He said that ousted President Win Myint and the former minister of the president’s office, Min Thu, both co-defendants in the election fraud case, each received sentences of three years. All three received prison terms with labor, a category of punishment that can include hard labor, such as road building, but in this case does not, he said. Lawyers will file appeals in the coming days, he added.

The election fraud charge against Suu Kyi was filed in November by the Election Commission, whose members were replaced by the military after it seized power.

It charged that Suu Kyi and her colleagues violated provisions in the constitution by allegedly influencing the old commission.

The military-appointed commission accused them of being “involved in electoral processes, election fraud and lawless actions” related to the election.

The commission claimed it has found more than 11 million irregularities in voter lists that could have let voters cast multiple ballots or commit other fraud.

Thein Soe, the new Election Commission chief, has said his agency would consider dissolving Suu Kyi’s party, charging that it had worked illegally with the government to give itself an advantage at the polls.

State media reported after a meeting two months ago of the ruling National Defense and Security Council that 2,417 officials had been prosecuted for failing to supervise the electoral processes and action was underway to prosecute voters who cast their ballots more than once.

The Election Commission has also warned that Suu Kyi’s party would be disbanded if it did not submit its financial accounts and expenses for inspection. The commission said it was examining political parties to see whether they were maintaining and using funds in accordance with the law.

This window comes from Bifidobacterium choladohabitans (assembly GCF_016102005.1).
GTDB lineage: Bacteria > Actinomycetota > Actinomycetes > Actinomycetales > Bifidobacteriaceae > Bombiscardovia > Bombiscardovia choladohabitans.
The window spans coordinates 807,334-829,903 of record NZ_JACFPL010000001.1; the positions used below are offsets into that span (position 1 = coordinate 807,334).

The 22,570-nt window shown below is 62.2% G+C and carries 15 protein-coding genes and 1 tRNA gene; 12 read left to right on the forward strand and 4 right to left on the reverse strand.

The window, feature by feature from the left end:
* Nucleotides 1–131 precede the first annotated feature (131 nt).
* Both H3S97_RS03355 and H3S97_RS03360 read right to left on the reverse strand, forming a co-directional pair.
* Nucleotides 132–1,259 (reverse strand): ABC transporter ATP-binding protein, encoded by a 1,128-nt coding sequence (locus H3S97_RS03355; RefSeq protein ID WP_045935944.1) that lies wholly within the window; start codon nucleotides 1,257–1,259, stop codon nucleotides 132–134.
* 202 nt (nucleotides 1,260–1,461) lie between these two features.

Commission member Khin Maung Oo said the examination of Suu Kyi’s party would be delayed because some of its officers had been arrested and others had gone into hiding. Party officials who have escaped arrest said last year that they do not recognize the military-appointed commission and its statements are illegal.

In separate proceedings, Suu Kyi is being tried on the charge of violating the Official Secrets Act, which carries a maximum sentence of 14 years, and seven counts of corruption charges, which carry a maximum sentence of 15 years each.

Although there is little support for the army’s power grab and skepticism about its claims, they were not alone in criticizing the election, even before the vote took place.

The bedrock problem with Myanmar’s democracy is that the country’s 2008 constitution, drafted under a previous army-led government, reserves 25% of seats in parliament for unelected military officials and grants the military control of key government ministries.

Independent rights groups had criticized the disenfranchisement of the Muslim Rohingya ethnic minority and cancellation of the vote in certain areas under Suu Kyi’s first government. The Election Commission had cited the dangers of combat between government forces and ethnic minority guerrillas, but critics suggested certain areas were singled out for cancellation because they were certain to elect lawmakers from parties not allied to Suu Kyi’s.

A lack of transparency raised questions about the impartiality of the commission, which was appointed by Suu Kyi’s government.

Human rights groups and other observers also had concerns about a continued crackdown by her government on the rights to freedom of expression and peaceful assembly, including the arbitrary arrest and detention of civil society actors and activists.

Copyright © The Associated Press. All rights reserved. This material may not be published, broadcast, rewritten or redistributed.


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Myanmar court convicts Suu Kyi of vote fraud, adds jail time